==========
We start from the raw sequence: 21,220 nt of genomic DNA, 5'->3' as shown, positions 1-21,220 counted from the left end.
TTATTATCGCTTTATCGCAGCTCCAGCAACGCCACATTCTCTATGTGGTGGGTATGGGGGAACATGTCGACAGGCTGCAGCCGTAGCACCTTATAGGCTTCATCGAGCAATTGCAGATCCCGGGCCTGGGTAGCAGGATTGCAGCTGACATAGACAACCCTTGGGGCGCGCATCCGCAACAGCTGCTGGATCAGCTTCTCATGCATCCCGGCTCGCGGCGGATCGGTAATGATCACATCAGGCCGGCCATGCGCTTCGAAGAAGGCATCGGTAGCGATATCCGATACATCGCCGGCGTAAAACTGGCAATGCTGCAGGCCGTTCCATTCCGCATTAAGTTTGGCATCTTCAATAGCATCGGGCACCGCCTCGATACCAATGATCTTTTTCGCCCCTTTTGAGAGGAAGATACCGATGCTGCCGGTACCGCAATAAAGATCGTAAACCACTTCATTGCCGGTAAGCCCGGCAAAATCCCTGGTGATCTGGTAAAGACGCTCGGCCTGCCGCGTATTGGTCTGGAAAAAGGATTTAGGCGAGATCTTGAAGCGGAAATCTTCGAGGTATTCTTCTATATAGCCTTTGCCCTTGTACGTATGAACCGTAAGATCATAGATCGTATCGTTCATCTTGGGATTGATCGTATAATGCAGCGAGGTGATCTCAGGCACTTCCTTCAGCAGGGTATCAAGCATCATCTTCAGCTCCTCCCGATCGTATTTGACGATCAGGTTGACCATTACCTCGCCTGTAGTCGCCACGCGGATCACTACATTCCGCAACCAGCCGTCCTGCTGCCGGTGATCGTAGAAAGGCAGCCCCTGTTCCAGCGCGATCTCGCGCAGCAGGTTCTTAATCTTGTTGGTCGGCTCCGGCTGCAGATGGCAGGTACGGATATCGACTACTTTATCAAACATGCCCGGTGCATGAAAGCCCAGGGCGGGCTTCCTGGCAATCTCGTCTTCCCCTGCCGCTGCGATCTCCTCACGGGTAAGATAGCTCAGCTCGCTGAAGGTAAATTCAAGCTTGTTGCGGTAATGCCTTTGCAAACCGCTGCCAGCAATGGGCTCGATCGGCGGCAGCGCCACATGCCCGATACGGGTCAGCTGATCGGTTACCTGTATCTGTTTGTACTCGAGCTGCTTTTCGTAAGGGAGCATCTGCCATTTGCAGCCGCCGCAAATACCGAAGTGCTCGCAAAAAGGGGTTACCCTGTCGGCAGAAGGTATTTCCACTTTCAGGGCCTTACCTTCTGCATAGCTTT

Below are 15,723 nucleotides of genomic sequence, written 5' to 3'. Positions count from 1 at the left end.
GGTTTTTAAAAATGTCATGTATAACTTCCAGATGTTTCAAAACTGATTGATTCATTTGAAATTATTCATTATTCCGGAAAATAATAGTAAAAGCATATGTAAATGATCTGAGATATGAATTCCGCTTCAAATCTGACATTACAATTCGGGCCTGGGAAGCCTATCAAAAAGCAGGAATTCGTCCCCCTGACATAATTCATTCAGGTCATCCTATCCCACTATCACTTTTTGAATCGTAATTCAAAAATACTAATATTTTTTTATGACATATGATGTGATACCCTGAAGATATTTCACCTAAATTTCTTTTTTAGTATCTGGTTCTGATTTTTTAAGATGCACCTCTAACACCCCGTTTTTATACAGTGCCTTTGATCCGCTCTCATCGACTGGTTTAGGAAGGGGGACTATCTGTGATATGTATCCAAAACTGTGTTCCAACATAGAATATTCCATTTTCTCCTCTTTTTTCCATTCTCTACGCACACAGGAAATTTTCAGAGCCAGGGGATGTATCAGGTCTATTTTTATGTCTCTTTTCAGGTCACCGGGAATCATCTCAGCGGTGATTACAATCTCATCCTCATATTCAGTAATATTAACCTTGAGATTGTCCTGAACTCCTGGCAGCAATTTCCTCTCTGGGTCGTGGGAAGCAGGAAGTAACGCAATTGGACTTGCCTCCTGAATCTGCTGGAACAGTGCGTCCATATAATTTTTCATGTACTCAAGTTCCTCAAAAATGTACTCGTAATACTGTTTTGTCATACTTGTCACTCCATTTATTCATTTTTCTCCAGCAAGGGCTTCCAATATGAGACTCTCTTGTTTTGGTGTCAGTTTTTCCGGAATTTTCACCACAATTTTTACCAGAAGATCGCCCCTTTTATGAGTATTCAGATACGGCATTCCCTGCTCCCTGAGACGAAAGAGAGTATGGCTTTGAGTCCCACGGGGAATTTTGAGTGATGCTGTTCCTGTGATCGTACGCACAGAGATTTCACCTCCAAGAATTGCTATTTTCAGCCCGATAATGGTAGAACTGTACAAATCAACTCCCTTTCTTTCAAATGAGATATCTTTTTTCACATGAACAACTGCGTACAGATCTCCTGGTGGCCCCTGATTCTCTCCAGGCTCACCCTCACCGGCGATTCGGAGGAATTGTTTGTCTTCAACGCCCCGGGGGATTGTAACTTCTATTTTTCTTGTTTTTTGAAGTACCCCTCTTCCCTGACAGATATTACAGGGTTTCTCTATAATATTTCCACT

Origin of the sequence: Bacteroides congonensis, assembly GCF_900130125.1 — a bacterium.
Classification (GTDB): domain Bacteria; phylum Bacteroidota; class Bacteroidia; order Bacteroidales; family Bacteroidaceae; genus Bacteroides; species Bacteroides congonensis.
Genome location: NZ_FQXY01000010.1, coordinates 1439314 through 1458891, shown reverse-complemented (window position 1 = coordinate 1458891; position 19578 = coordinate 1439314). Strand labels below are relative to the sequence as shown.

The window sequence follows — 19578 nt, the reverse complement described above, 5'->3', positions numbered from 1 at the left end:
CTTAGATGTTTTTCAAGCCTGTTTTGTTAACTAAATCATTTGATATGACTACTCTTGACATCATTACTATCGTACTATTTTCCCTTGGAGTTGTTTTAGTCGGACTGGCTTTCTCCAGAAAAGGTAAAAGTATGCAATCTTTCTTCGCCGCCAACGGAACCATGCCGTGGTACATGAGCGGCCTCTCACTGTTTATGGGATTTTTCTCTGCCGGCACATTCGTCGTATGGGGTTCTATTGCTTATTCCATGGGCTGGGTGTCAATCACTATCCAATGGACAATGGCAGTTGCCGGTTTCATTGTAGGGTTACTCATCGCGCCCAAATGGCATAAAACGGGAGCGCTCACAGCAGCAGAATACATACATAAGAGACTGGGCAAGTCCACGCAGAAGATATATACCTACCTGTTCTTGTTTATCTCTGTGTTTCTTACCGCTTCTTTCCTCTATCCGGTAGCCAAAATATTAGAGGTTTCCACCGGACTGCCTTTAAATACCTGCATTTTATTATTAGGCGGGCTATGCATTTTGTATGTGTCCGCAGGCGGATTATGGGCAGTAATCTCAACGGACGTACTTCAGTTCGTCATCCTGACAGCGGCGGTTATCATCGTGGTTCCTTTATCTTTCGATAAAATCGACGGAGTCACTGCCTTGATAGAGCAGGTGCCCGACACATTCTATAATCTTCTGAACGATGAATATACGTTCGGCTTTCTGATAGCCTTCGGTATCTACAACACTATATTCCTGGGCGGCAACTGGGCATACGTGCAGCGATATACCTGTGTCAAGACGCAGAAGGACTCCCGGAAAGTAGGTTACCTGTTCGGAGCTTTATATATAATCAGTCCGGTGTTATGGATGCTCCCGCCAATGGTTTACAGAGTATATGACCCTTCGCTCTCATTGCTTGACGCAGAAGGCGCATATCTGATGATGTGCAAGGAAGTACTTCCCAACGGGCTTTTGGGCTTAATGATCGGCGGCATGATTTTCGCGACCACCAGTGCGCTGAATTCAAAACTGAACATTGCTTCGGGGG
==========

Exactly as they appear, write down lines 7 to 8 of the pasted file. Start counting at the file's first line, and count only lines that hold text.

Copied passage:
Genome location: NZ_FQXY01000010.1, coordinates 1439314 through 1458891, shown reverse-complemented (window position 1 = coordinate 1458891; position 19578 = coordinate 1439314). Strand labels below are relative to the sequence as shown.

The window sequence follows — 19578 nt, the reverse complement described above, 5'->3', positions numbered from 1 at the left end: